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Inclusion Desk

The Inclusion Desk is a multi-platform reporting effort by WXXI News to inform and transform attitudes and behavior about inclusion. The Inclusion Desk grew from the Move to Include partnership between WXXI and the Golisano Foundation. Through programming and special events, WXXI and the Golisano Foundation look to build a more inclusive community by inspiring and motivating people to embrace different abilities and include all people in every aspect of community life.

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As of noon today, more than 13,000 people had signed a petition started by a Gates family who are in a battle with the Gates Chili School District over how to accommodate a second grader's service dog.

Seven-year old Devyn Pereria suffers from a rare genetic condition that involves a form of Autism and Epilepsy. Her mother, Heather, said despite some severe physical disabilities, Devyn has gained a certain amount of autonomy thanks to her service dog.

Representatives for a local advocacy organization disagree with Rochester’s ranking in a poll of the best and worst cities for Americans with disabilities.

This week, WalletHub ranked Rochester in the middle of the road—92nd of 150 cities. Buffalo was ranked 47th.

Stephanie Woodward, Director of Advocacy at the Center for Disabilities Rights, disagrees with that ranking.

RIT is being credited by the National Organization on Disability as being a good example of a university that has successfully bridged the employment gap for students with disabilities.

The private, non-profit group promotes the full participation of people with disabilities in all aspects of life.  Advocates for people with disabilities say that nationally there is a 46 percent unemployment rate for college grads that have a disability.

New U.S. Labor Department regulations will require federal contractors – of which there are nearly 50,000 companies with approximately 200,000 establishments – to set a target of having 7 percent of their workforce be comprised of employees with disabilities. Colleges and universities are being asked to do more to adequately prepare students with disabilities for the workforce, because current statistics show they are not prepared.  RIT is being cited as a shining example of what one university is doing in this arena. The National Organization on Disability hosted a news conference with RIT, and they join us to talk about how to make a workplace achieve this standard.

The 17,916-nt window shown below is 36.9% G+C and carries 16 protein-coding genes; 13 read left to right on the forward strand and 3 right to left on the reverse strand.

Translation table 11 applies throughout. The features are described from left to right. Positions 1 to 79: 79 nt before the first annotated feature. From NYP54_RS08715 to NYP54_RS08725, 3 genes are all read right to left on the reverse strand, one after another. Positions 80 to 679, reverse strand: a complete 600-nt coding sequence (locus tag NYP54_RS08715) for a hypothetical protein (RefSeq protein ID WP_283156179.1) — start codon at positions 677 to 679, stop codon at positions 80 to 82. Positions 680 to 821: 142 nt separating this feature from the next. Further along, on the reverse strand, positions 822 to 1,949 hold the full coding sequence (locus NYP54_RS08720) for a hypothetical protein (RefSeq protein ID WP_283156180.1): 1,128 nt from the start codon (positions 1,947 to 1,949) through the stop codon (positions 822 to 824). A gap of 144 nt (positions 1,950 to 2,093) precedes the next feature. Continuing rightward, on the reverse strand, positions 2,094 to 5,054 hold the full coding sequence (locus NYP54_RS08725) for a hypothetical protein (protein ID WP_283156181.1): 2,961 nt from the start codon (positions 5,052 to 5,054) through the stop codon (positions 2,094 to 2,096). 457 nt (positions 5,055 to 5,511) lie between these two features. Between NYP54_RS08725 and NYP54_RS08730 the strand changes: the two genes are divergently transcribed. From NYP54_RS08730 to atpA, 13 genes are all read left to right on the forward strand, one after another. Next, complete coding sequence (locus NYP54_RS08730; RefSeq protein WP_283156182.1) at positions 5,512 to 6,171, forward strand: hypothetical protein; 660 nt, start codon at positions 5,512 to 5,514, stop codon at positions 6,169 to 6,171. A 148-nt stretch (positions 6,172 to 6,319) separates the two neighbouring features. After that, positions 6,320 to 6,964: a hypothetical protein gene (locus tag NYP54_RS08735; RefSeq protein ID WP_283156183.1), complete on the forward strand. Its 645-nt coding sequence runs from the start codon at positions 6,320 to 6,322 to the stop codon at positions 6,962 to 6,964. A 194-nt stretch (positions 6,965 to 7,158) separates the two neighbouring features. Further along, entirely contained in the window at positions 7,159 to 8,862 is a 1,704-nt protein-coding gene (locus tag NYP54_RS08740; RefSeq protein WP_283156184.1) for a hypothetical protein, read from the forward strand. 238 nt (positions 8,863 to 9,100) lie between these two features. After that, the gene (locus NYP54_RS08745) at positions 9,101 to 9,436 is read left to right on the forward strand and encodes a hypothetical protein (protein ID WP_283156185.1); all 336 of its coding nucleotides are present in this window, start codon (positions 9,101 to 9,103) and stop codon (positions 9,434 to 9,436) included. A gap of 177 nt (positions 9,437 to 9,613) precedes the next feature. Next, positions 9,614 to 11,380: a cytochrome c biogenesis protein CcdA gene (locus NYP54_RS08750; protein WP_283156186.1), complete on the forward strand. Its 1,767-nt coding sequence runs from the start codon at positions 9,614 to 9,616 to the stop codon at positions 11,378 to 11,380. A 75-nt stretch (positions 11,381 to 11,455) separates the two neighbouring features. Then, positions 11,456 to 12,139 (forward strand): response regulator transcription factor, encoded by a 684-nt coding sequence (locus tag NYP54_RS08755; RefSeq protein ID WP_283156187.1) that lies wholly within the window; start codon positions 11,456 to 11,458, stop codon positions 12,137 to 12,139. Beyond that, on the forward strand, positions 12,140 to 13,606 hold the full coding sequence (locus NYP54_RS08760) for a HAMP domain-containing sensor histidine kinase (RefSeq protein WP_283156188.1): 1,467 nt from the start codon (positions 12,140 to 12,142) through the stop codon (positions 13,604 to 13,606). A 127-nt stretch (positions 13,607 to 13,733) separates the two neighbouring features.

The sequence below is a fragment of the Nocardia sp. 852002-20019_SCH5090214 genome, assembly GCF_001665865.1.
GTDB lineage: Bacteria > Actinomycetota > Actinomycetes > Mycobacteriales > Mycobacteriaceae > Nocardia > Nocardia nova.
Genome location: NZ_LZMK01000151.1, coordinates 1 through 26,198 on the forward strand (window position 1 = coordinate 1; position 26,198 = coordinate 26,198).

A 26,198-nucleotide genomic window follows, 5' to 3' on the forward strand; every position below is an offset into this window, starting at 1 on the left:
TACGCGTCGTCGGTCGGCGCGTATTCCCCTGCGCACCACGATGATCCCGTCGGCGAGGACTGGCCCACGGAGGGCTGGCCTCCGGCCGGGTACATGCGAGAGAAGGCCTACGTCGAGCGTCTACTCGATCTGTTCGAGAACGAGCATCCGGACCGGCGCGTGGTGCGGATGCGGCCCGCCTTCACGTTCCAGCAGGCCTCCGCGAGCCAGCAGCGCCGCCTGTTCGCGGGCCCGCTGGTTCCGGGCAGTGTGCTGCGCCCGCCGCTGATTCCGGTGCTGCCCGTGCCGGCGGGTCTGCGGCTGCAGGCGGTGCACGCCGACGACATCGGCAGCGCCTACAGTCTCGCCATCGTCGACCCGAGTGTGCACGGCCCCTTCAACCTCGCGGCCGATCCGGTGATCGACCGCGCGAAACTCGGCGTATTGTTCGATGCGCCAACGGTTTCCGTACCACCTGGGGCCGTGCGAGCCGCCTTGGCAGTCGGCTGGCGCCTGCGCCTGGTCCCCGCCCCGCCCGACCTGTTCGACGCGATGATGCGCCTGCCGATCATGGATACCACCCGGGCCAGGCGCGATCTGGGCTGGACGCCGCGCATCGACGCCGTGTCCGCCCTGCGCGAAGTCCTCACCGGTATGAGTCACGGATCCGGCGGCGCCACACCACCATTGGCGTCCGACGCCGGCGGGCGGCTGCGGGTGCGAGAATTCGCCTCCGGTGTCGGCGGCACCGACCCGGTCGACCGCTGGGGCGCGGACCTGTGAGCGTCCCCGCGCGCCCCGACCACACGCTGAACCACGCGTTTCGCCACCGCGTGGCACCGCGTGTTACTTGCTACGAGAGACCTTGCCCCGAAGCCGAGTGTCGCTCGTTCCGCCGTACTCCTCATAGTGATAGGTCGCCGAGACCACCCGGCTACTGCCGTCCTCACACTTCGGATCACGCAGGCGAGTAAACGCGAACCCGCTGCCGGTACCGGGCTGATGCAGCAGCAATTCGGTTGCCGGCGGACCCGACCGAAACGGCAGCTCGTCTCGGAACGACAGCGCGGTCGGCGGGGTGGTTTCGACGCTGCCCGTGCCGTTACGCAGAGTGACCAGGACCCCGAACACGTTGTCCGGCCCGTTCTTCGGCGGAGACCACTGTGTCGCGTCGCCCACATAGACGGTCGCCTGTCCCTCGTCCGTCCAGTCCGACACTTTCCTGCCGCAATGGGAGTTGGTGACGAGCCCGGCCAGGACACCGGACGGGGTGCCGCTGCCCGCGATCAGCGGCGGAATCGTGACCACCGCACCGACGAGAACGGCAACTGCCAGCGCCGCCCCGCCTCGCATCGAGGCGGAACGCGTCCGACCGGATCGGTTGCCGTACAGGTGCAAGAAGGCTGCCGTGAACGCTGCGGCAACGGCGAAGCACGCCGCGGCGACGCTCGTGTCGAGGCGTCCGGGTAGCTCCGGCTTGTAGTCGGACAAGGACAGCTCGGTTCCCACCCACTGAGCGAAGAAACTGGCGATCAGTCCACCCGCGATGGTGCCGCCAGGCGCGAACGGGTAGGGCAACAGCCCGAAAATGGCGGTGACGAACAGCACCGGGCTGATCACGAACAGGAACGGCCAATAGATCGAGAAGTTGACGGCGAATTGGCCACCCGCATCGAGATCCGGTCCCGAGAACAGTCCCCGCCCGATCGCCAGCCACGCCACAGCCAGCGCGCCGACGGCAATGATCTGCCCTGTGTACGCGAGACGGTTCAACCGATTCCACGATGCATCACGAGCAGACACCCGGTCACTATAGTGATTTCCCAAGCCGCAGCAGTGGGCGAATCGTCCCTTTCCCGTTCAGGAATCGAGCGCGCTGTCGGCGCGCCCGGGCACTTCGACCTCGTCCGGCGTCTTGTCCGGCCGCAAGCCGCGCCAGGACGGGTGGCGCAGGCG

In the first part of the show, we talk to new age recording titan David Lanz, who now makes Rochester his home. He talks about 30 years in the industry, and why he still wants to crank out an album every single year. 

Then, as part of our Move to Include series, we learn all about Camp EAGR. We welcome Mike Radell, Director of the camp, along with Lisa Noonan, a board member of Epilepsy-Pralid, Inc.

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Being allowed to use the old lever voting machines in local elections around New York State is being called a "huge step backwards."

That's according to David Sutliff-Atias, the assistant director of advocacy at the Center for Disability Rights in Rochester.

Local kids with physical challenges and other special needs will soon have the opportunity to see what it feels like to climb a tree.

"The doors that have opened up for us at the camp are just incredible," says Rotary President, Tracy Armstrong.

The Rochester Rotary is building a wheelchair accessible wooden treehouse at its Sunshine Campus in Rush.

The club house will be approximately 15 feet above ground. It features wide wheelchair accessible ramps, sensory equipment and an enclosed cabin.

(This is Part 2 of a two-part report. Read the full piece here.)

On the surface, the PS 177 Technology Band looks like a typical high school orchestra. But there are two big differences. First, while they use traditional instruments, they also play iPads. And all of the band members have disabilities. Some have autism spectrum disorders.

"I'm Tobi Lakes. I'm 15 years old. I'm in ninth grade. I'm four grades away from college."

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